K. Hayton

Local Economy, vol. 17, 2002, p. 35-49

Paper looks at the varied ways that have evolved to help the mentally ill return to work. Drawing on research undertaken in Glasgow, it finds that mental health projects have developed in isolation from one another and from the wider local economic development network. It argues that a more effective service could be provided if there was improved networking between projects and if they concentrated upon interventions in their own specialist field. This would involve mental health projects undertaking the social and therapeutic aspects of support, while economic development projects dealt with vocational training and labour market links.

MINISTERS "FAILING TO KEEP PROMISES ON MENTAL HEALTH"

D. Charter

Times, Feb. 25th 2002, p. 14

Slow progress is being made in the promised modernisation of the mental health services. Answers to Parliamentary questions show that:

  • only 16 of 50 "early intervention teams" promised by 2003-04 have been set up;
  • no system has been set up to monitor how many of the promised 1000 graduate health workers have been employed;
  • only 129 of the 335 "crisis resolution teams" promised by 2004 will be in place by 2003;
  • the promise that all patients will be able to call on crisis resolution services by 2004 has so far been met in only 4% of areas.

RECIPROCAL WORKING BY EDUCATION, HEALTH AND SOCIAL SERVICES: LESSONS FOR A LESS-TRAVELLED ROAD

R. McConkey

British Journal of Special Education, vol. 29, 2002, p. 3-8

Focuses on collaboration between education, health and social care professionals in services to people with learning difficulties. Highlights three avenues that have opened up for bringing together professionals from different disciplines: early intervention services; statutory assessments and issuing Statements of Special Educational Needs; and transition planning for progression from education to post-school provision.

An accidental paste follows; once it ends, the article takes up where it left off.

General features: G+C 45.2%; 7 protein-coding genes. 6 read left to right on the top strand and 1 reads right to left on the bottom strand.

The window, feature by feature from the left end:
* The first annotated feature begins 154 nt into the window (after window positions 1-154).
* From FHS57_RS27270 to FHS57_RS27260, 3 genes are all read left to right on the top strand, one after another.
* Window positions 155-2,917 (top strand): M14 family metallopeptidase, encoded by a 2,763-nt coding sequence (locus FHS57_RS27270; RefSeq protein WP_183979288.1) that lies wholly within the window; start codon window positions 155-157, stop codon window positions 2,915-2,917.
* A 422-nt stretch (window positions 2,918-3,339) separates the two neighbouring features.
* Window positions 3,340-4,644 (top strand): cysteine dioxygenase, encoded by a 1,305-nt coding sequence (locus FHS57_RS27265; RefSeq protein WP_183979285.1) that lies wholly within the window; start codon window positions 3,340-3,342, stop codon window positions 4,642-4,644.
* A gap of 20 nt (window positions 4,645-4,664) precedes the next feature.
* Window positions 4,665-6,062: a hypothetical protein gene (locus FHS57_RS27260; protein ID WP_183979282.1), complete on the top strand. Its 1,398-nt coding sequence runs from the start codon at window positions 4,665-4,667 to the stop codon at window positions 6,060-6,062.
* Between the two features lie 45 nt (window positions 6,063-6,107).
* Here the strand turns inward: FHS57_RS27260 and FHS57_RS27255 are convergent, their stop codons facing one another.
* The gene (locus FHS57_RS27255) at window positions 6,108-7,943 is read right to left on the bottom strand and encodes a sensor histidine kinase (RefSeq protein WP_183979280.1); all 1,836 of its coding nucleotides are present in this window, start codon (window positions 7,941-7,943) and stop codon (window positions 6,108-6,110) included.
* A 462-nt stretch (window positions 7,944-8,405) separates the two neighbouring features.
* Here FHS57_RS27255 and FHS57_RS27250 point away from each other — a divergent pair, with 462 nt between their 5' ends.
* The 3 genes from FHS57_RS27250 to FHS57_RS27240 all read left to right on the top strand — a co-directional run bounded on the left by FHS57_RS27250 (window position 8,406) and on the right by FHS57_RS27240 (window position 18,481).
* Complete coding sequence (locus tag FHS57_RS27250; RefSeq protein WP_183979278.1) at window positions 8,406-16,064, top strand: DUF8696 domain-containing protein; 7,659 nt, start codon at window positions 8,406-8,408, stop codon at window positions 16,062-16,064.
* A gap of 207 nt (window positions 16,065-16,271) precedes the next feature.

SELF-ADVOCACY: VESTED INTERESTS AND MISUNDERSTANDINGS

S. Aspis

British Journal of Learning Disabilities, vol. 30, 2002, p. 3-7

Currently self-advocacy by people with learning difficulties achieves only minor and temporary changes and does not change the balance of power between service users and professionals. People with learning difficulties need to be equipped to use self-advocacy to effect substantive and permanent change at the institutional, local authority and national levels.

SLOW PROGRESS

F. Andrews, P. Burdon and K. Huggins Cooper

Community Care, Feb. 21st - 27th 2002, p. 32-33

During 2000-2001 the Audit Commission's district audit has reviewed the provision of mental health and rehabilitation services for older people by the NHS and local authorities. Services were found to be patchy and disjointed. Agencies do not work well together and do not provide seamless care.

WHERE THE LIVING IS EASIER

P. O. Smith

Health Service Journal, vol. 112, 28th Feb. 2002, p. 18

Article looks at how community-based crisis services can keep psychiatric patients out of hospital and reduce feelings of stigma.

WORKING FOR INCLUSION: MAKING SOCIAL INCLUSION A REALITY FOR PEOPLE WITH SEVERE MENTAL HEALTH PROBLEMS

P. Bates (ed)

London: Sainsbury Centre for Mental Health, 2002

Report gives practical guidance on how mental health services can work with other providers to support people with severe mental health problems at home, at work and in social settings.